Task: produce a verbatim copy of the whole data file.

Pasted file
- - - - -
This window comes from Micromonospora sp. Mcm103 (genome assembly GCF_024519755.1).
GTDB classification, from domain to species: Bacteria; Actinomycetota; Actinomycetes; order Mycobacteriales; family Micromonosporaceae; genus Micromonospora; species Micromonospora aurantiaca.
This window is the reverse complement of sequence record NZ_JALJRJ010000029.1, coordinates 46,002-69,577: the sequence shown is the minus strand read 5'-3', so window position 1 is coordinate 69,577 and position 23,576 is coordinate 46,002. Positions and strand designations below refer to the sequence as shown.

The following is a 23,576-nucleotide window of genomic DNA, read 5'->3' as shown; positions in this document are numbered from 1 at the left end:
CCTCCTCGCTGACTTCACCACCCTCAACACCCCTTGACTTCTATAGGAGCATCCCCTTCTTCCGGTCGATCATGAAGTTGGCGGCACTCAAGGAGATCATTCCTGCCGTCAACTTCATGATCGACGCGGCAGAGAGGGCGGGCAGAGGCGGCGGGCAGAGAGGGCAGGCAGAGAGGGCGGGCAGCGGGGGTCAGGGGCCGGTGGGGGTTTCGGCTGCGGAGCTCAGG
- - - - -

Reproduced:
This window comes from Micromonospora sp. Mcm103 (genome assembly GCF_024519755.1).
GTDB classification, from domain to species: Bacteria; Actinomycetota; Actinomycetes; order Mycobacteriales; family Micromonosporaceae; genus Micromonospora; species Micromonospora aurantiaca.
This window is the reverse complement of sequence record NZ_JALJRJ010000029.1, coordinates 46,002-69,577: the sequence shown is the minus strand read 5'-3', so window position 1 is coordinate 69,577 and position 23,576 is coordinate 46,002. Positions and strand designations below refer to the sequence as shown.

The following is a 23,576-nucleotide window of genomic DNA, read 5'->3' as shown; positions in this document are numbered from 1 at the left end:
CCTCCTCGCTGACTTCACCACCCTCAACACCCCTTGACTTCTATAGGAGCATCCCCTTCTTCCGGTCGATCATGAAGTTGGCGGCACTCAAGGAGATCATTCCTGCCGTCAACTTCATGATCGACGCGGCAGAGAGGGCGGGCAGAGGCGGCGGGCAGAGAGGGCAGGCAGAGAGGGCGGGCAGCGGGGGTCAGGGGCCGGTGGGGGTTTCGGCTGCGGAGCTCAGG